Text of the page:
Photo credit: UNDP Zimbabwe.
TB, Malaria and neglected tropical diseases (NTDs) are among the leading causes of morbidity and mortality globally. They are diseases of poverty mostly prevalent among disadvantaged communities with high levels of inequality. In 2012, TB claimed the lives of 1.3 million people, 95 of whom lived in low and middle income Countries (LMICs). In the same year, more than 600,000 lives were lost to malaria, the vast majority of them young African children. Tropical diseases, although not always fatal, can lead to delayed growth in children, impaired cognition and memory, malnutrition, organ damage, blindness, disfigurement and permanent disability.
The inter-connected challenges of innovation and access
The term “neglected” says it all. While NTDs account for 11.4 percent of the global disease burden, the investment in developing diagnostics, medicines and vaccines to treat them is disproportionately low. Of the 1,556 new medicines approved between 1975 and 2004, only 1.3 percent were specifically developed for tropical diseases and TB.
However, even as the number of new health technologies coming to market increases slowly, the capacity in several LMICs to deliver these products to patients in need remains very weak. Health systems need to be strengthened so that these medicines can be delivered and accessed in a timely manner.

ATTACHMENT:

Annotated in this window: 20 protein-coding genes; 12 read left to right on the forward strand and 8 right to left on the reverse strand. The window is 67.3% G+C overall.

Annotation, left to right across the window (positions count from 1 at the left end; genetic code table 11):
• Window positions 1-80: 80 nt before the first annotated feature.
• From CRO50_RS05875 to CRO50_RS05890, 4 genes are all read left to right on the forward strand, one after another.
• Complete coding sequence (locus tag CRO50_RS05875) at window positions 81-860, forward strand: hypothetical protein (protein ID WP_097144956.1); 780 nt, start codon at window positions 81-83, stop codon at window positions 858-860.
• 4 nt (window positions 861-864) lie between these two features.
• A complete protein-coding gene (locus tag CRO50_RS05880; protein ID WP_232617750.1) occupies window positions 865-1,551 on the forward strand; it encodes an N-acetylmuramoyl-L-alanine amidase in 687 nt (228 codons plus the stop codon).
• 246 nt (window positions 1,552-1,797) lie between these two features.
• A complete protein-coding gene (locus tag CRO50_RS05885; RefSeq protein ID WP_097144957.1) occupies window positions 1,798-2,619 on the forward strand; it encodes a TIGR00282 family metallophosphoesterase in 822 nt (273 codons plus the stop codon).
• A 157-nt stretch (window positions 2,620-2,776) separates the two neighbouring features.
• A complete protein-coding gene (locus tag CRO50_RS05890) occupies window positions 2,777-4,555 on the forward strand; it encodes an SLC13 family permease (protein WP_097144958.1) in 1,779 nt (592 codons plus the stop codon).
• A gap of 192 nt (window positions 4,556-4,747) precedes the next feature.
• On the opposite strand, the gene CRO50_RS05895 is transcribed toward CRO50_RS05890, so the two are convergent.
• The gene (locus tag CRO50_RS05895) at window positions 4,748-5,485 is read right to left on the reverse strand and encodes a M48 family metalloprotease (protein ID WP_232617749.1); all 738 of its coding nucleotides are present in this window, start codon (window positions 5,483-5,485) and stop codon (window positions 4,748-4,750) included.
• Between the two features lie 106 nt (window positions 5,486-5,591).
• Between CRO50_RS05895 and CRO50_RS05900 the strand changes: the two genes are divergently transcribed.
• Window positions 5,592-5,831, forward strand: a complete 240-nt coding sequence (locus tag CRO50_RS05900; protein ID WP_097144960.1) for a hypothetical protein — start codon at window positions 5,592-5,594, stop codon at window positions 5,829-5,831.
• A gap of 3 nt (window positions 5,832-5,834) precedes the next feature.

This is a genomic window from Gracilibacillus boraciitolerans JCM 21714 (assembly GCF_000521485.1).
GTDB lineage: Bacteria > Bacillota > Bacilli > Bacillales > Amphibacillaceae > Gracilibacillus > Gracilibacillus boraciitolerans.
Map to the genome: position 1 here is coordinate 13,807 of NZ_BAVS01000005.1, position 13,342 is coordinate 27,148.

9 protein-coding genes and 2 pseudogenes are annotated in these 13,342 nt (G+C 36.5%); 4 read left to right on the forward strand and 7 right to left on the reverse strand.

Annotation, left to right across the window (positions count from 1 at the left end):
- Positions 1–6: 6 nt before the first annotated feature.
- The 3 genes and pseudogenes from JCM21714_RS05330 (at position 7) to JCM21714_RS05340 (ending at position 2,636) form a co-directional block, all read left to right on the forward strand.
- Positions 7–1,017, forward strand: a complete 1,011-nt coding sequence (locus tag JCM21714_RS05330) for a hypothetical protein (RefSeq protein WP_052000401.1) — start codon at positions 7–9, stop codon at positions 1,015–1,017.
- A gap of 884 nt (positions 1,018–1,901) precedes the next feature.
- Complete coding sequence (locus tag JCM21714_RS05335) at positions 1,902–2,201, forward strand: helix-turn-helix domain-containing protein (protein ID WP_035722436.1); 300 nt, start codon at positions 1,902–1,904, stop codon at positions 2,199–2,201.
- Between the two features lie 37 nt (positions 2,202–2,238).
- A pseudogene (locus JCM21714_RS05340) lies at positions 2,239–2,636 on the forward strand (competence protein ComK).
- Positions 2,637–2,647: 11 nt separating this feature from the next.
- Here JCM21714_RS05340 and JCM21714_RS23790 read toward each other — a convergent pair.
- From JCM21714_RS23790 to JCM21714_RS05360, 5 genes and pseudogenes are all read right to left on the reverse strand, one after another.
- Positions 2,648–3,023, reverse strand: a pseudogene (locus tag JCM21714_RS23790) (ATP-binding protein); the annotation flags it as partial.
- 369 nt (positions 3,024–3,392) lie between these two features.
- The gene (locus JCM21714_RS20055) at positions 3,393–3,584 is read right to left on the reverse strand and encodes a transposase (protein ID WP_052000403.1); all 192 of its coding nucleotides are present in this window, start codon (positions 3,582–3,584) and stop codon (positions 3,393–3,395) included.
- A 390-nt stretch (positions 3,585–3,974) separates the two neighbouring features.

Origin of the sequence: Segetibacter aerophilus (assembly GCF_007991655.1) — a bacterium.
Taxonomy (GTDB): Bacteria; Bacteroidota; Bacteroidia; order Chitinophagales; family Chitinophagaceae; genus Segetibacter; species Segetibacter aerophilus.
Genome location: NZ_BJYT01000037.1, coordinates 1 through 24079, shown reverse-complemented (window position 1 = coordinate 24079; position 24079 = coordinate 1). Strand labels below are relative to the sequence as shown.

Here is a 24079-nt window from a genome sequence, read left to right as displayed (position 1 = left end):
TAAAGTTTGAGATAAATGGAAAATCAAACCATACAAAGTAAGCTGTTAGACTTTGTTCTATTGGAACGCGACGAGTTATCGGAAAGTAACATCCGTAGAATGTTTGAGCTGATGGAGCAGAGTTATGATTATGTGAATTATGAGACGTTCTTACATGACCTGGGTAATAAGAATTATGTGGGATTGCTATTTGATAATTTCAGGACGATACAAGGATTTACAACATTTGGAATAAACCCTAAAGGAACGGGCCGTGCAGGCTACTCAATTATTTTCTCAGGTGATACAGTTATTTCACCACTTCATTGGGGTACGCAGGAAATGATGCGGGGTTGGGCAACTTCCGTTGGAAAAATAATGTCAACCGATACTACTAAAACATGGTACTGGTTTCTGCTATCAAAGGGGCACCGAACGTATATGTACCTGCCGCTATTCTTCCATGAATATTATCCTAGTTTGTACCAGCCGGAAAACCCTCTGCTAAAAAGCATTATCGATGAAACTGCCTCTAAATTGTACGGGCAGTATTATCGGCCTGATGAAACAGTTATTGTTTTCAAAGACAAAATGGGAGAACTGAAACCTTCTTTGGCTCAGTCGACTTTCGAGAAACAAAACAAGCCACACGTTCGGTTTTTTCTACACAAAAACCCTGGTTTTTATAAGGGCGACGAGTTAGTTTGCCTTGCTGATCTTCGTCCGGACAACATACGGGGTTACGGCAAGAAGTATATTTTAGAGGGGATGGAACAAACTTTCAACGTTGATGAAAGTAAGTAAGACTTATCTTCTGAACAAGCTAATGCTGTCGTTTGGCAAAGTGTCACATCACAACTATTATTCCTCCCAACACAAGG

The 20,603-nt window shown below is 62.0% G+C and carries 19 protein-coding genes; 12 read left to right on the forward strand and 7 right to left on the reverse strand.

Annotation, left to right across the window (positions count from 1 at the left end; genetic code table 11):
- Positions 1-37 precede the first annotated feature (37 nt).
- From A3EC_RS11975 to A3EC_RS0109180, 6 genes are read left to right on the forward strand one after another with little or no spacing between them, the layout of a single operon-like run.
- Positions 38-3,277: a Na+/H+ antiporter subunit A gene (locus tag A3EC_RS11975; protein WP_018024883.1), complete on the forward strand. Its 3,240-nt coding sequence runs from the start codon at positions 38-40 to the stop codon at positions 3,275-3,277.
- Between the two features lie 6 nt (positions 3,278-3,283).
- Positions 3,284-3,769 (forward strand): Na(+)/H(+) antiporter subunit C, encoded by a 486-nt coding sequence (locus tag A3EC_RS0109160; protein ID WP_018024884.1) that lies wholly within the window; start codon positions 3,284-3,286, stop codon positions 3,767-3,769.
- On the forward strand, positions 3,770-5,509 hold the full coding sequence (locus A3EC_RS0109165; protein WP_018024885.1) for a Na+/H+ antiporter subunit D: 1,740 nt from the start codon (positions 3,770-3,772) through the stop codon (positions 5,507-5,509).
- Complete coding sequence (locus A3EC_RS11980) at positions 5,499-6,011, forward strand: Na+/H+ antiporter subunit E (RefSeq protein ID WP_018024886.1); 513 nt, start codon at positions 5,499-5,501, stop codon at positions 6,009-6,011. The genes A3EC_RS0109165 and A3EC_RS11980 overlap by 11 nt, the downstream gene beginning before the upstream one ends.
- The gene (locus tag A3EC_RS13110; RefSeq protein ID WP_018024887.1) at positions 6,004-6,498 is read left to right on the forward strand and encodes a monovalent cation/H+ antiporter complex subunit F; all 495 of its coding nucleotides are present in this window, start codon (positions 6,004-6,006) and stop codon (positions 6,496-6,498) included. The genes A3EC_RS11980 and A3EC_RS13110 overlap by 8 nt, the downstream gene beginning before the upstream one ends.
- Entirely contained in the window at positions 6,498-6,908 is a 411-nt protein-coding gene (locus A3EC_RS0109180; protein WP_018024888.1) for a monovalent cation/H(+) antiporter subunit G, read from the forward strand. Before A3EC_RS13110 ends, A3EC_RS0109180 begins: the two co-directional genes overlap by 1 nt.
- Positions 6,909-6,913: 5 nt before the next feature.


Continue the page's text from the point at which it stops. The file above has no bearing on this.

Addressing two sides of the same coin
To address the issues of NTDs, a synergistic approach is needed; one which brings together:
· Increasing levels of research and development for new vaccines, diagnostics and medicines to treat NTDs, TB and malaria; and
· Increasing capacities of countries to deliver new health technologies to patients in need.
A recent initiative supported by the Government of Japan and UNDP promotes research and development by making grants to international partnerships to discover and develop new health technologies. To date grants have been made to accelerate the development of ground-breaking products to fight TB, schistosomiasis, Chagas disease and parasitic roundworms.
The other side of this coin is the Access and Delivery Partnership, led by UNDP in collaboration with WHO and PATH, and international NGO. The partnership strengthens the capacity of LMICs to deliver new health technologies to patients most in need. This includes promoting enabling legal and policy environments, effectively using data from epidemiological studies to address country specific challenges, monitoring clinical trials, formulating appropriate pricing and financing policies and resolving bottlenecks in the supply chain.
Since February, the partnership was launched in Indonesia, Tanzania, with activities to start shortly in Ghana. UNDP and partners will be looking at strategies to scale up this work more broadly.
Tenu Avafia is Policy Advisor at the Bureau for Policy and Programme Support, UNDP.